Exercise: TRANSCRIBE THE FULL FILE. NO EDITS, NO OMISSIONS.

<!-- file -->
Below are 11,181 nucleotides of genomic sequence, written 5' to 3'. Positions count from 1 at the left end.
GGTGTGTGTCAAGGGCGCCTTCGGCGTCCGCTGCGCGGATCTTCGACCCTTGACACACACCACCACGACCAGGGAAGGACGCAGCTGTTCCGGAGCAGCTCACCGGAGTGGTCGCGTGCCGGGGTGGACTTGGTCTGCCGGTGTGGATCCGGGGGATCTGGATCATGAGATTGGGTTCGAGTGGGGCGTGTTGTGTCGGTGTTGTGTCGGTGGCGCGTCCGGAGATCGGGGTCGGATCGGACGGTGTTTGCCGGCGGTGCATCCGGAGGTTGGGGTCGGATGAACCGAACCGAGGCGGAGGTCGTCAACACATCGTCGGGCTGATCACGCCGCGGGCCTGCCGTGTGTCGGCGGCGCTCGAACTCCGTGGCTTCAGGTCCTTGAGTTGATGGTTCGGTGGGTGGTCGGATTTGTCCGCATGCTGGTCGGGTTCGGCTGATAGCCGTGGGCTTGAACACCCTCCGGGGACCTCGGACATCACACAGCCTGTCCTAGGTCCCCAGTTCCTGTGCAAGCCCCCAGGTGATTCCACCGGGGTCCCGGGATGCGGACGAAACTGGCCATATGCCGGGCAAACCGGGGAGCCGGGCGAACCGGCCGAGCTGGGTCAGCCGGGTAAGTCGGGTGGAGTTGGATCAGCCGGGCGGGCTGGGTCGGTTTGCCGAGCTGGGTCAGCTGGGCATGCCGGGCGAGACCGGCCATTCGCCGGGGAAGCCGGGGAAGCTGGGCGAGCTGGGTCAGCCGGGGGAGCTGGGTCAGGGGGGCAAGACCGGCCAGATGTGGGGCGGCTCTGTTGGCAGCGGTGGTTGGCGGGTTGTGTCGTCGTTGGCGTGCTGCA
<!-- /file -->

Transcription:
Below are 11,181 nucleotides of genomic sequence, written 5' to 3'. Positions count from 1 at the left end.
GGTGTGTGTCAAGGGCGCCTTCGGCGTCCGCTGCGCGGATCTTCGACCCTTGACACACACCACCACGACCAGGGAAGGACGCAGCTGTTCCGGAGCAGCTCACCGGAGTGGTCGCGTGCCGGGGTGGACTTGGTCTGCCGGTGTGGATCCGGGGGATCTGGATCATGAGATTGGGTTCGAGTGGGGCGTGTTGTGTCGGTGTTGTGTCGGTGGCGCGTCCGGAGATCGGGGTCGGATCGGACGGTGTTTGCCGGCGGTGCATCCGGAGGTTGGGGTCGGATGAACCGAACCGAGGCGGAGGTCGTCAACACATCGTCGGGCTGATCACGCCGCGGGCCTGCCGTGTGTCGGCGGCGCTCGAACTCCGTGGCTTCAGGTCCTTGAGTTGATGGTTCGGTGGGTGGTCGGATTTGTCCGCATGCTGGTCGGGTTCGGCTGATAGCCGTGGGCTTGAACACCCTCCGGGGACCTCGGACATCACACAGCCTGTCCTAGGTCCCCAGTTCCTGTGCAAGCCCCCAGGTGATTCCACCGGGGTCCCGGGATGCGGACGAAACTGGCCATATGCCGGGCAAACCGGGGAGCCGGGCGAACCGGCCGAGCTGGGTCAGCCGGGTAAGTCGGGTGGAGTTGGATCAGCCGGGCGGGCTGGGTCGGTTTGCCGAGCTGGGTCAGCTGGGCATGCCGGGCGAGACCGGCCATTCGCCGGGGAAGCCGGGGAAGCTGGGCGAGCTGGGTCAGCCGGGGGAGCTGGGTCAGGGGGGCAAGACCGGCCAGATGTGGGGCGGCTCTGTTGGCAGCGGTGGTTGGCGGGTTGTGTCGTCGTTGGCGTGCTGCA